Step #3: The Water Passes Against the Osmotic Membranes

Next, the low-pressure pump pushes the seawater and the water passes against the osmotic membranes. It does so at enough pressure that it can produce the separation between fresh water and brine. 

The brine returns all the hydraulic energy to the device. It is then continuously discharged out into the open ocean. At the same time, the freshwater is sent to the tank.

Step #4: Reverse Osmosis Takes Place

At this point, the osmotic membranes cause reverse osmosis to take place. This is the stage where the salt is separated from the water and drinking water is generated.

Step #5: You Have Fresh Water

The freshwater collected from the tank is then conveyed to the point or points of consumption via your onboard fresh water pump. At this point, it can be drunk without the worry of it being salty or dangerous. It can also be used for the shower or washing dishes.

In only five simple steps, the salty, dirty water from the ocean is transformed into clean water able to be drunk or used for cleaning.

Is Reverse Osmosis Water Good for You?

Drinking Water From Reverse Osmosis

Drinking an adequate amount of water is essential for healthy living. The Mayo Clinic reminds us that The U.S. National Academies of Sciences, Engineering, and Medicine determined that an adequate daily fluid intake is about 15.5 cups (3.7 liters) of fluids a day for men and about 11.5 cups (2.7 liters) of fluids a day for women. Drinking this much freshwater a day gives you many benefits, like:

  • Carrying nutrients and oxygen to your cells
  • Protecting organs and tissues
  • Regulating body temperature
  • Aiding in proper digestion
  • Preventing constipation
  • Normalizing blood pressure
  • Cushioning your joints
  • Flushing bacteria from your bladder
  • Ensuring you urinate enough
  • Maintaining electrolyte and sodium balance

Giving your body enough fluids to carry out those tasks means that you’re staying hydrated, and only freshwater allows you to do that.

Reverse osmosis systems produce clean water for you and everyone else on board. For instance, the Modular 35 is the Schenker watermaker ideal for a crew of 1 to 4 people, in a 30-40 feet sailboat or a 25-35 feet power boat or catamaran. If you have more people on board, that’s not a problem either. Modular 60 is the watermaker ideal for a crew of 4 to 6 people, in a 35-45 feet sailboat or a 30-40 feet power boat or catamaran. 

The capacities only go up from there, all the way to the Modular 500. This is the watermaker ideal for a crew of 14 to even 20 people, in a 70-100 feet sailboat or a 65-80 feet power boat or catamaran.

The only minor downside is that reverse osmosis systems have the potential to reduce some of the good minerals from your water along with the contaminants you want to get rid of. Don’t be discouraged by this; you’ll have no problem replacing these minerals with a healthy diet.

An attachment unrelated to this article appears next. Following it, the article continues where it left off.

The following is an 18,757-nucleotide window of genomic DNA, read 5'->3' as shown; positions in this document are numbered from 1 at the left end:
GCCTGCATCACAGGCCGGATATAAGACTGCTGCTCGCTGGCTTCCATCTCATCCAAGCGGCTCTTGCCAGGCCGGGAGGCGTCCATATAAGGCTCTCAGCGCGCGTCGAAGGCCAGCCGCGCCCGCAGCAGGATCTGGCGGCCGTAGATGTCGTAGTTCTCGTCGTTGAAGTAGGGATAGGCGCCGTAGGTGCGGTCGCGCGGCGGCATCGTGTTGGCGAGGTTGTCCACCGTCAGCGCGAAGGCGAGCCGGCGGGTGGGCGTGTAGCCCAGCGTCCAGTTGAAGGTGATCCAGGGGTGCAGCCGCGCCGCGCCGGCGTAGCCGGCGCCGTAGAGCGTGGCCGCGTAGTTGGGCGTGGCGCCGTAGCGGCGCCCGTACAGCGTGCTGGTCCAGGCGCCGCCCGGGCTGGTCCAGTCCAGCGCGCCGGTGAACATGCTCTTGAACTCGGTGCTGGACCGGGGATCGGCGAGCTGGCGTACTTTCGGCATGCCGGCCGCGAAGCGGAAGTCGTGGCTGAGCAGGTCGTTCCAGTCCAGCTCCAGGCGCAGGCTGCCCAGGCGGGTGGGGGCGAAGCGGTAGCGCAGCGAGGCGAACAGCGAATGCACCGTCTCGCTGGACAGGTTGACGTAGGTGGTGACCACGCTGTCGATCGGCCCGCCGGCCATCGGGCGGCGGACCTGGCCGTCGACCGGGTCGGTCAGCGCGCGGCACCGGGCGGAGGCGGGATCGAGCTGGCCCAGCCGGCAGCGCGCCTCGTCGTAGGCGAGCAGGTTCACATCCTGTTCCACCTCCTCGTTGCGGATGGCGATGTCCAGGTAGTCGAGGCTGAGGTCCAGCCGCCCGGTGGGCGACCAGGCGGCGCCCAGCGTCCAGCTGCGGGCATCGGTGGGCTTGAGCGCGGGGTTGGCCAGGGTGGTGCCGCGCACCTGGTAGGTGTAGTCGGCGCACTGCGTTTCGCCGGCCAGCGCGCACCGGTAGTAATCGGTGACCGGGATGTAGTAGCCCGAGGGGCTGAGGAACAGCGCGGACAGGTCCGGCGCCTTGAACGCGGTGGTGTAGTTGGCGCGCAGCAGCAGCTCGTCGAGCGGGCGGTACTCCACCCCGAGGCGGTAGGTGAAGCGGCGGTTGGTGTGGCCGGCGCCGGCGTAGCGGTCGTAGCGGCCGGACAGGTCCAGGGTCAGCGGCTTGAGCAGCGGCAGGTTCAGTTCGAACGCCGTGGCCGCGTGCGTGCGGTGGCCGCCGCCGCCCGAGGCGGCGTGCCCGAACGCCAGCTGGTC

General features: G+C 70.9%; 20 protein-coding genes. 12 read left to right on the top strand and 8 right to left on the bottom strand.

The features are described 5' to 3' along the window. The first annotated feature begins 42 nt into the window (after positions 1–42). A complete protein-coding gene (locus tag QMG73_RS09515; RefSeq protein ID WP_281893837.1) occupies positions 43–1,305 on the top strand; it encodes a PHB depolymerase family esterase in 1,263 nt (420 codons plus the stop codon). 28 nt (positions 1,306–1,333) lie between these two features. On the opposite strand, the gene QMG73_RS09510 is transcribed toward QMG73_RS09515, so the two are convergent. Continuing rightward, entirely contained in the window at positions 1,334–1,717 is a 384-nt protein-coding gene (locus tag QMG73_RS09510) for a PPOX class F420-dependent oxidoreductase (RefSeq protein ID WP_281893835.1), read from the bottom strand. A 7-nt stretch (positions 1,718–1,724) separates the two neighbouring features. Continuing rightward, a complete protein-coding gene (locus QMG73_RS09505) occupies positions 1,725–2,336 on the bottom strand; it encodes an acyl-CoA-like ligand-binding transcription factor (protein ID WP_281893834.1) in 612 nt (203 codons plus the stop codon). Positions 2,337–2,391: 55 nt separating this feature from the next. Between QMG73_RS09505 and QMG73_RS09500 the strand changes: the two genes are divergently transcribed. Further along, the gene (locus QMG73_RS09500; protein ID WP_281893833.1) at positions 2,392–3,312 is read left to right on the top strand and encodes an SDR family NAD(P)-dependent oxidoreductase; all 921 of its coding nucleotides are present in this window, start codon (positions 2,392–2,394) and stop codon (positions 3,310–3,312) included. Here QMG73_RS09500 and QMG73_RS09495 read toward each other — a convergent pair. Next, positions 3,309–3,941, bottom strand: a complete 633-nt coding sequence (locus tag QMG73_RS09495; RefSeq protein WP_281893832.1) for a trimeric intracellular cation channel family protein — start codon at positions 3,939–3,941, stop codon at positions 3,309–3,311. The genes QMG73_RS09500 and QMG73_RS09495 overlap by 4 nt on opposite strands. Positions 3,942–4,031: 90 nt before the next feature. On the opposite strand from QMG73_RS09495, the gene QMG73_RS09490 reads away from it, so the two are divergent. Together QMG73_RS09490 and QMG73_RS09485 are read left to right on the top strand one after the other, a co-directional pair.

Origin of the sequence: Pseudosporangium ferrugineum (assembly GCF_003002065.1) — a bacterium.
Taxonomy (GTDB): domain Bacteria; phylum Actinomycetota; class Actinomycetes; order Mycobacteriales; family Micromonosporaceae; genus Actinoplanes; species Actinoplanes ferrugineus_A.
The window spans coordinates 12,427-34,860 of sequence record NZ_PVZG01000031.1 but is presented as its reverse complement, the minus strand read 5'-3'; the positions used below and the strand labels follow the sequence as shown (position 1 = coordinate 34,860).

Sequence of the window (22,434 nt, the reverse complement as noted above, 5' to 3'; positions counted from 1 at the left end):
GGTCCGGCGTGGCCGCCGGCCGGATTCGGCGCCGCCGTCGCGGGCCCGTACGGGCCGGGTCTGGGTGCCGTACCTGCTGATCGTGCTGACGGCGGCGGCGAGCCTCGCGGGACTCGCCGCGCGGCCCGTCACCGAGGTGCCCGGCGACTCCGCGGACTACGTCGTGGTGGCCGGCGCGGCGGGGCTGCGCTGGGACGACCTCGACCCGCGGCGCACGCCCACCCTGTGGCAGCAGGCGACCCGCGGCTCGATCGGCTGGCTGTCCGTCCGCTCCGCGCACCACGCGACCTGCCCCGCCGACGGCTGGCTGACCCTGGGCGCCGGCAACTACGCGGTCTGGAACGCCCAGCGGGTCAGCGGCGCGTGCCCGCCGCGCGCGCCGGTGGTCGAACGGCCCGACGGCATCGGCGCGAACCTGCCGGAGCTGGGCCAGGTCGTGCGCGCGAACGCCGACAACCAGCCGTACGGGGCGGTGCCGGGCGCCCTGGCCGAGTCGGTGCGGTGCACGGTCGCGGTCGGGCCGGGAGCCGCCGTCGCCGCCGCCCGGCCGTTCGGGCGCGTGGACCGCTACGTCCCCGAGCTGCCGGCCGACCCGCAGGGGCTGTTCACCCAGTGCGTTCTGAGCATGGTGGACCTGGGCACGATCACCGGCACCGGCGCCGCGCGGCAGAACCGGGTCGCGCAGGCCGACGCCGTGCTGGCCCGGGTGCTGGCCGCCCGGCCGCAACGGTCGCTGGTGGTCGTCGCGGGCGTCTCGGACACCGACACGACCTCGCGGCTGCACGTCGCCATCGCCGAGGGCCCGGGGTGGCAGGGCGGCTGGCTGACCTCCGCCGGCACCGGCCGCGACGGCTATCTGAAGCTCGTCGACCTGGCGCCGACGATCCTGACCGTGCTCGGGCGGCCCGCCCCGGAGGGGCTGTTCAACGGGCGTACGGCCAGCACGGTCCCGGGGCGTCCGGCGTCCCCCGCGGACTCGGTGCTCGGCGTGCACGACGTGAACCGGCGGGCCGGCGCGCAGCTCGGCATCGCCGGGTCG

Can You Drink the Water Produced by a Watermaker, and if so What Does it Taste Like?

Drink the Water Produced by a Watermaker

Rather than wondering what it will taste like, it is perhaps easier to understand what it won’t taste like. Since reverse osmosis is the removal of unwanted contaminants from your water, it will lack any sort of unwanted salty or metallic taste. It will taste fresh and clean.

The reason that reverse osmosis water has a very clean taste to it is that the process of reverse osmosis removes most of the sodium from the seawater that causing it to taste salty. Beyond just the salt, magnesium gives water a bitter taste and calcium gives water a milky taste. Your system will remove these contaminants as well.

Due to the amazing fact that the majority of the dissolved solids, chemicals, and impurities have been removed from reverse osmosis water, your drinking water will have very little taste at all. It will probably even taste better than your tap water at home. 

How Long do RO Systems Last?

Use a RO System While at Sea

Let’s answer your questions with another question. How long do you want it to last? We can say this because water systems will last virtually forever if you service them regularly and replace parts that wear out. 

This includes the storage tank and the faucet. The membrane will need to be replaced as well. 

The typical membrane life is anywhere from two to five years, depending on the nature of the water that it’s processing. If you’re boating somewhere that it’s especially salty, your membrane may wear out closer to two years than five. 

It’s always best to be safe than sorry, so ensure you’re replacing any older parts before you leave for your trip and maintaining them properly for the duration of your time at sea. 

Remember, if you have any questions, we are here to help. You can email or call and talk to us 7 days a week, 12 months a year. If we are awake, we’ll answer!